BRN: 1) In understanding Husker history, do not miss the importance of Bob Devaney. The “Bob father” started it all. He delivered Nebraska it’s first two national titles and its first Heisman winner (Rodgers). He was the AD during much of Tom Osborne’s tenure as the football coach. Respect.
2) Tom Osborne – native son of NE (shout out to Hastings!) – is quite literally a living legend. Questioning him at this point borders on blasphemy. The majority of the Husker greats and accomplishments were born from his teams.
3) The fans. The record consecutive sellout streak is well documented (even celebrated by a slightly obnoxious signs ordered by a now rather unpopular former AD). Husker fans always (!) show up. But it goes beyond that. Nebraska football is at the heart of most every Nebraskan. It’s almost hard wired as part of our cultural identity and way of life. This can create a confusing culture clash for fans of teams where there is more going on (like, for instance, Chicago). But don’t underestimate how much being a loyal and unwavering fan is ingrained in to the Husker tradition.
4) In terms of actual football – we’re known for making great linemen, having great running backs and playing great defense. As you mentioned, the “Blackshirt” defense is a tradition we hold dear. That one dates back to Devaney. He had an assistant buy different colored practice jerseys so he could tell his defensive units apart from each other. The assistant came back with black ones. It wasn’t some kind of deliberate intimidation attempt. It is what the sporting goods store had. It became known that the top defensive unit wore black shirts in practice. It became a status, a mark of pride and accomplishment. Fans caught on to it, and it jumped to a level of public celebration. Also, the blackshirts (and the defense in general) “throw the bones” after a great play. They cross their arms under their chin, simulating the skull and crossbones. You will see fans do that a lot, too. Of course now, with a defensive minded zealot like Bo Pelini running the show, physical and intimidating defense has become particularly popular.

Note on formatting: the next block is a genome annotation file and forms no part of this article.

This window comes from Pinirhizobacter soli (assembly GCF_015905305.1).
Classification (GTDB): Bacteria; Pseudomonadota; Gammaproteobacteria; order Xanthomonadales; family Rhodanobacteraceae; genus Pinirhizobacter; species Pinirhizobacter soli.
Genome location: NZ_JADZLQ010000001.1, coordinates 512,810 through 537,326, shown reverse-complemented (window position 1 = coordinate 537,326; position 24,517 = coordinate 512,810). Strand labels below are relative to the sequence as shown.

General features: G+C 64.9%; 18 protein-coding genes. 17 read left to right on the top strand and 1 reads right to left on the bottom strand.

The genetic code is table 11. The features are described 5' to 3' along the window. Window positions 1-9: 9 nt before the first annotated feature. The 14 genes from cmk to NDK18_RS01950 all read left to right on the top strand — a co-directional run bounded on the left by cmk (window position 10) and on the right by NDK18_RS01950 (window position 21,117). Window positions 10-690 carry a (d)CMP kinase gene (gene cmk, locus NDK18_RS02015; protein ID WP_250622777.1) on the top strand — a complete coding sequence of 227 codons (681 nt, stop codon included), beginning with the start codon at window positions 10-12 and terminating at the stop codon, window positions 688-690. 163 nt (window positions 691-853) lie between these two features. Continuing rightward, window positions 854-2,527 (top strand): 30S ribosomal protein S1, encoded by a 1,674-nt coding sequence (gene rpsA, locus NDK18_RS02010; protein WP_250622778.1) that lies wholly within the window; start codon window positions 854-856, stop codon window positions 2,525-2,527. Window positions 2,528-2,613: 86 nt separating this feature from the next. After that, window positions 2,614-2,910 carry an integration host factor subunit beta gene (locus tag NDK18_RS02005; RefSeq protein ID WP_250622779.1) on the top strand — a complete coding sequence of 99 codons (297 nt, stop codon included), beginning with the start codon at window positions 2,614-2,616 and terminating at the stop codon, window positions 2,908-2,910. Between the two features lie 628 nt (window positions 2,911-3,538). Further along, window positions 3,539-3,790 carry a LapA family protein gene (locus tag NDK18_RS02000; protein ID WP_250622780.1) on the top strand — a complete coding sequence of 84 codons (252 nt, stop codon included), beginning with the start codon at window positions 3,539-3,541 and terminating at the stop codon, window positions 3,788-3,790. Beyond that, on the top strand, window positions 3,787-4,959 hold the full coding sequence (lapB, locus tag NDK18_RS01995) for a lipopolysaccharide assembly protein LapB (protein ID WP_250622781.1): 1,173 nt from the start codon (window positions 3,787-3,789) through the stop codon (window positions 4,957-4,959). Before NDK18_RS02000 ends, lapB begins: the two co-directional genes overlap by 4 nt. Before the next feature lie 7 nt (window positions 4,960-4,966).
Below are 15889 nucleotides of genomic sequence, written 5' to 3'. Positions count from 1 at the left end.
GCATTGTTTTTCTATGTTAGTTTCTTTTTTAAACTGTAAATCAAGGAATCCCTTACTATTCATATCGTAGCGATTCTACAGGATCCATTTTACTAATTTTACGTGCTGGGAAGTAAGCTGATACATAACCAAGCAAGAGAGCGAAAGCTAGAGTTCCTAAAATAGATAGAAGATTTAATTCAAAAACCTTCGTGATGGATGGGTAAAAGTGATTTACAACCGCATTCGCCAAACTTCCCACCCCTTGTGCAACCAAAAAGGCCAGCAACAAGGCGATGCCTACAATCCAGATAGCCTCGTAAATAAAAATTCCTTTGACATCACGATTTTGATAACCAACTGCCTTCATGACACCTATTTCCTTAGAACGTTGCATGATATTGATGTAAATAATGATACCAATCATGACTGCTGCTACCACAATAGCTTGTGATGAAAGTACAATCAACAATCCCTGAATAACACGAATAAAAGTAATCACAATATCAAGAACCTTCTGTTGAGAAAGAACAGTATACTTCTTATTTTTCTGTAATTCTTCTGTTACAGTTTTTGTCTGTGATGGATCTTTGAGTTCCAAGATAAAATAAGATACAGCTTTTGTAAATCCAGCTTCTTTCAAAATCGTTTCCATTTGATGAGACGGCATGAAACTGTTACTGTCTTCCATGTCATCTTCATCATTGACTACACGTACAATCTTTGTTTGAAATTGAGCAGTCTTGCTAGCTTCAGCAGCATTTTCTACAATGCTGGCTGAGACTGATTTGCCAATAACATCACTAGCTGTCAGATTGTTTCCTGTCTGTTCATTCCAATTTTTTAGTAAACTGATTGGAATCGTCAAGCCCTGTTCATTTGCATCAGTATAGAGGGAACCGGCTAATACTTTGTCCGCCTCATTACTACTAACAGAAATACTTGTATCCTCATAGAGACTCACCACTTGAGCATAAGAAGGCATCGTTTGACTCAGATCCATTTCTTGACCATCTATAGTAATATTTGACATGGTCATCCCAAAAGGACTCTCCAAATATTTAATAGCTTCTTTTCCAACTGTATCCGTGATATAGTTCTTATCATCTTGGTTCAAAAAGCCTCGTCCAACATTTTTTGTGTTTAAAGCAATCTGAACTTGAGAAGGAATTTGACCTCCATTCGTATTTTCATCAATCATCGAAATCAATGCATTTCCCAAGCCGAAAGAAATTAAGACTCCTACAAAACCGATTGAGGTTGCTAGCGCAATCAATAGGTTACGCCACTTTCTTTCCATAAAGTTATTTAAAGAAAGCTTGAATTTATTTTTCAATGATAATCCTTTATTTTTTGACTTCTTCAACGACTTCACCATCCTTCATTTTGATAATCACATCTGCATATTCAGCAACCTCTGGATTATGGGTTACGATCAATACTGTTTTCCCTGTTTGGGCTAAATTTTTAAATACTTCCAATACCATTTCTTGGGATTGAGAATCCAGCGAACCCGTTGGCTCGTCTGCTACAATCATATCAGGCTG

5) To know a culture is to view their art and sample their food. Football isn’t art so let’s talk about food. First, steak is important. When you are in Lincoln, go to Misty’s. You’ll be glad you did. Next, runzas. What’s a runza? It’s a German loaf-style sandwich made with beef, pork, cabbage and onions. We Nebraskans adore them. They are the kind of regional food that every school served at lunch and everyone’s mom knew how to make. A very popular fast food franchise has built a business around the runza. So, they are readily available to visiting fans. Get one when you are in Lincoln.
LTP: Northwestern’s recent success has surprisingly led us to competing with Nebraska for recruits and even occasionally beating the Huskers out for a recruit or two (see DE Chance Carter). While most Northwestern fans, very cognizant of academics, would likely be shocked to learn of the NCAA record 98 academic All-Americans hailing from Nebraska, I’m guessing Nebraska fans would be equally shocked to learn NU (our NU) has more Big Ten titles since 1995 then all other schools not named Ohio State or Michigan. Support or reject.
BRN: If you are attempting to put NU’s academic success on par with Northwestern’s athletic success, please don’t. The Academic All-American record is as important to Nebraskans as it is surprisingly impressive to outsiders. Am I shocked that Northwestern has won Big Ten titles? No, not a bit. I clearly remember being happy to see them playing in that 1995 Rose Bowl. And, I’m not about to hate on what Fitz has accomplished thus far. I honestly think of the Wildcats as a salty football team as long as he’s the coach. Nebraskans respect that.
But, you’re being really, really selective (even deceptive) in your portrayal of Big Ten title facts by somehow implying that NW is in the ranks with M and OSU. First, the date range – football didn’t start in 1995. You’ll have to do better for longer than that. Next, you are in third since 1995. (Yay for third! You never hear people shout “we’re #3!”) Next, qualify the word title. You were three-way (and not the good three-way) co-champs in 2000. Fail. Finally, it’s a distant third place. When you look at the whole picture, Michigan dominated in the 1990s and Ohio State has dominated the 2000s. I’m not saying that Northwestern is bad or that they haven’t gotten better. They have. But, I flatly reject the notion that they are to be mentioned in the same breath as the Wolverines and Buckeyes.